• V. Popovici et al. Joint analysis of histopathology imaging features and gene expression in breast cancer. BMC Bioinformatics. 2016, 17(209).
• V. Popovici et al. Identification of "BRAF-Positive" Cases Based on Whole-Slide Image Analysis. Biomed Research International. 2017, issue: April 24
• V. Popovici et al. Image-based biomarkers for molecular subtypes of colorectal cancer. Bioinformatics. 2017, 33(13): 2002-2009

3. 4. 2018
doc. JUDr. Radim Polčák, Ph.D., PrF MU
Liability of Autonomous Robots
Abstract: In my note, I would like to discuss some legal issues related to development and use of autonomous robots. One of obvious problems is liability. Robots do not have legal personalities, so it is questionable who and for what should be liable when a robot causes harm (physical or other - e.g. through discriminatory decisions). In real life, this issue translates mostly to compliance and modelling insurance schemes that technically define basic parameters of respective markets. In addition, I would like to briefly discuss legal barriers to use of different types of data for development or operations of robots. In that regards, we need complex legal solutions (not necessarily legislation - e.g. contractual data trusts) to overcome complicated and differentiated legal obstacles that prevent pooling and use of data from different jurisdictions within the EU and offshore.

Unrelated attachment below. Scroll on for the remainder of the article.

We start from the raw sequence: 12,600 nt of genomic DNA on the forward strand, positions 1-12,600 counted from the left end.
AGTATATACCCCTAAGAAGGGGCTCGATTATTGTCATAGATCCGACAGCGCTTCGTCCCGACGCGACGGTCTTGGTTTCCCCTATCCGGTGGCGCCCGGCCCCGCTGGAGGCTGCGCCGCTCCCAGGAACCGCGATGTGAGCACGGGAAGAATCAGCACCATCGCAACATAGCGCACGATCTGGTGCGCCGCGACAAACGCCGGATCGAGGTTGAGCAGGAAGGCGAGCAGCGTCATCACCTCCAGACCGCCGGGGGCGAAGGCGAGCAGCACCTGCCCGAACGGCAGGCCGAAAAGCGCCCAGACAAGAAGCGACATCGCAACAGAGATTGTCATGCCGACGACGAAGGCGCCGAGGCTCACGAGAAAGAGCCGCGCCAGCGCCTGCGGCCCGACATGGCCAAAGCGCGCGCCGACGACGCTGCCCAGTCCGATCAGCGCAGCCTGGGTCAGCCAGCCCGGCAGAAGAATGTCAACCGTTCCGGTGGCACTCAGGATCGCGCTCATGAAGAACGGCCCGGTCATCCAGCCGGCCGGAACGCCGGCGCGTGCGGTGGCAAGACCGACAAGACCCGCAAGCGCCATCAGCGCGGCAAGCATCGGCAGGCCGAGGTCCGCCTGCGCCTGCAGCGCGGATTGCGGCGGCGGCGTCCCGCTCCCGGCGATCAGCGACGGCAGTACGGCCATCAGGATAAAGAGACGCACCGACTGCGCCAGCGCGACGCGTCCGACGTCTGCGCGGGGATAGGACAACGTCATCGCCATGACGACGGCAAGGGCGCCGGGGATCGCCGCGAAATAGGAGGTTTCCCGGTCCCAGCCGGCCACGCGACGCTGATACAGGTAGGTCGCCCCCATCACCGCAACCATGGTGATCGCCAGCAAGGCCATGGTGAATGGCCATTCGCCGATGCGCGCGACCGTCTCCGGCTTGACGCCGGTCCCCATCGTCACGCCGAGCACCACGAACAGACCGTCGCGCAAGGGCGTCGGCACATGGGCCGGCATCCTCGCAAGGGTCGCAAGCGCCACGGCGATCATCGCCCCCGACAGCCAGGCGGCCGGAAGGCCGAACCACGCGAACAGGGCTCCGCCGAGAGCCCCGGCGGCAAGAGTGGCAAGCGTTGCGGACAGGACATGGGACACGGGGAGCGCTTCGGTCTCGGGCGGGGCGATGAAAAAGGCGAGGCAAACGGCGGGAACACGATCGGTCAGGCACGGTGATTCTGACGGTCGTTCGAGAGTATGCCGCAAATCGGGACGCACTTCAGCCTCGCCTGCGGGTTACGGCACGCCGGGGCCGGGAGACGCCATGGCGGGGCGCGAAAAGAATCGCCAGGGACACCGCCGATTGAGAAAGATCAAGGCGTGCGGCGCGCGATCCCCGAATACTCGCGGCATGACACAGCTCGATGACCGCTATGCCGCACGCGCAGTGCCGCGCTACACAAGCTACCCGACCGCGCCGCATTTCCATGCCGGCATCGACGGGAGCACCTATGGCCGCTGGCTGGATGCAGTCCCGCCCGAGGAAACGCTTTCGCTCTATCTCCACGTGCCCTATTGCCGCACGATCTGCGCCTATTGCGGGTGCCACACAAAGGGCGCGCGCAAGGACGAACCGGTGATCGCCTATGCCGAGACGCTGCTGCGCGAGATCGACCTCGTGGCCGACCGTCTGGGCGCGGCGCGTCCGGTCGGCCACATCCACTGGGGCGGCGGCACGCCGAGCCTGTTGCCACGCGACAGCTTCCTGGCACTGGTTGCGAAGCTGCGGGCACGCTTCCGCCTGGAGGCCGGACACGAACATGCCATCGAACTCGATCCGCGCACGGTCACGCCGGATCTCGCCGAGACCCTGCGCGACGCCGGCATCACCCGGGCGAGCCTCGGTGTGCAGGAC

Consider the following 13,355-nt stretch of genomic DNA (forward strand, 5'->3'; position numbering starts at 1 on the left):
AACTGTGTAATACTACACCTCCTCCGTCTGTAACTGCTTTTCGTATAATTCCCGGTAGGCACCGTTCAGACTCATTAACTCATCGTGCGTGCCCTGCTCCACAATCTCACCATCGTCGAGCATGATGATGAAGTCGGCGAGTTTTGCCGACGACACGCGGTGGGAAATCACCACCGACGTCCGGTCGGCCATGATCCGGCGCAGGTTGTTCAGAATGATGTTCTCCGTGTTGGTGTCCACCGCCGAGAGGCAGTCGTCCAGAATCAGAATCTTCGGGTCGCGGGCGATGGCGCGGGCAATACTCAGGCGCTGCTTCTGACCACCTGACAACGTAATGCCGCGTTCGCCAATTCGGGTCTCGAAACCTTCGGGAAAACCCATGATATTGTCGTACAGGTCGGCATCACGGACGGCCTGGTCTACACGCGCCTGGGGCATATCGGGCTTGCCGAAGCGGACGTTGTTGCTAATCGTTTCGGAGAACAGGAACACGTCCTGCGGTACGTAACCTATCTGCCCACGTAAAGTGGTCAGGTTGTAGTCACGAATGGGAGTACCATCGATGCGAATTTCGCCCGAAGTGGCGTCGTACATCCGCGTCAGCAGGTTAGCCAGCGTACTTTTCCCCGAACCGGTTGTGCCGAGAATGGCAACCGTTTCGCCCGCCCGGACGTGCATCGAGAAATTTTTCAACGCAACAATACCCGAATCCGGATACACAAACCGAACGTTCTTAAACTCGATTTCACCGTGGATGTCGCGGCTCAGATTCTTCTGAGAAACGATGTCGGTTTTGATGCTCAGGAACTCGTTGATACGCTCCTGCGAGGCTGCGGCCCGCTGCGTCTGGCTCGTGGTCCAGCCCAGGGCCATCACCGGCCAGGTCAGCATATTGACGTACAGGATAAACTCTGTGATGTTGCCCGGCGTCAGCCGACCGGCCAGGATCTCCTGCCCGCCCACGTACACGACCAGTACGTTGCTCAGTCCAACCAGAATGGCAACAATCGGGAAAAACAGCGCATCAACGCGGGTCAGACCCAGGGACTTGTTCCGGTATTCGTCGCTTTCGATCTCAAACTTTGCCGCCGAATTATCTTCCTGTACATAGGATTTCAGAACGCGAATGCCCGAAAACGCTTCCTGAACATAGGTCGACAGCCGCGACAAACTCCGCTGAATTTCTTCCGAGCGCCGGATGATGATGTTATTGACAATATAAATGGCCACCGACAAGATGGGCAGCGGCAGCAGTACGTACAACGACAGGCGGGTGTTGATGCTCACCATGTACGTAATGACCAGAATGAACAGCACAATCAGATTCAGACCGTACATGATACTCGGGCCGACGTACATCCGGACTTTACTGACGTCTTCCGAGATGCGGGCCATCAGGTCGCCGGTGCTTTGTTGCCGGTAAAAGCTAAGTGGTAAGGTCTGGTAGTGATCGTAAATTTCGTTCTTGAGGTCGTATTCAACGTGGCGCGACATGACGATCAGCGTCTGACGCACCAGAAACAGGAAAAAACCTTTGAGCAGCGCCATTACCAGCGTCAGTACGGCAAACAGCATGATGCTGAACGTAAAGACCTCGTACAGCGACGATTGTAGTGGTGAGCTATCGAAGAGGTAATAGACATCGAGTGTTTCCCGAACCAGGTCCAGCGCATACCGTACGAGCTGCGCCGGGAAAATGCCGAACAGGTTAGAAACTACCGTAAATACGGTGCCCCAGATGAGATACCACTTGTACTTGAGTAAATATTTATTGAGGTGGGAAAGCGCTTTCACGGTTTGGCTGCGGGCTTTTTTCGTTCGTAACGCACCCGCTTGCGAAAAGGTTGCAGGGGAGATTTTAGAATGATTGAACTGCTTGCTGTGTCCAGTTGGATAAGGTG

10. 4. 2018
Ing. Leonard Walletzký, Ph.D., FI MU
Can Cities be truly Smart? Findings from the Smart Service research group
Abstract: Two years ago the Smart Service research group was established at the Faculty of Informatics. During this short period of time, its members have become relevant part of the research community, focusing on new challenges in ICT applications (IoT, Smart Cities, Industry 4) within Service Science. The presentation will outline some of our main findings on the field of Smart City, focused on the comparison of academic approaches with industrial practice.
17. 4. 2018
doc. Fotios Liarokapis, Ph.D., FI MU
Virtual Reality Assessment for Examining Functional Neurological Symptoms
Abstract: Functional neurological symptoms (FNS) are somatic symptoms that still remain poorly understood. Their diagnosis is made by exclusion of organic cause and therefore does not provide any specific cues for the subsequent treatment. Virtual reality (VR) seems to be mature enough to be experimentally tested as a potential therapeutic intervention for the functional neurological disorders. Biofeedback is the process of gaining greater awareness of many physiological functions primarily using instruments that provide information on the activity of those same systems, with a goal of being able to manipulate them at will. Some of the processes that can be controlled include brainwaves, muscle tone, skin conductance, heart rate and pain perception.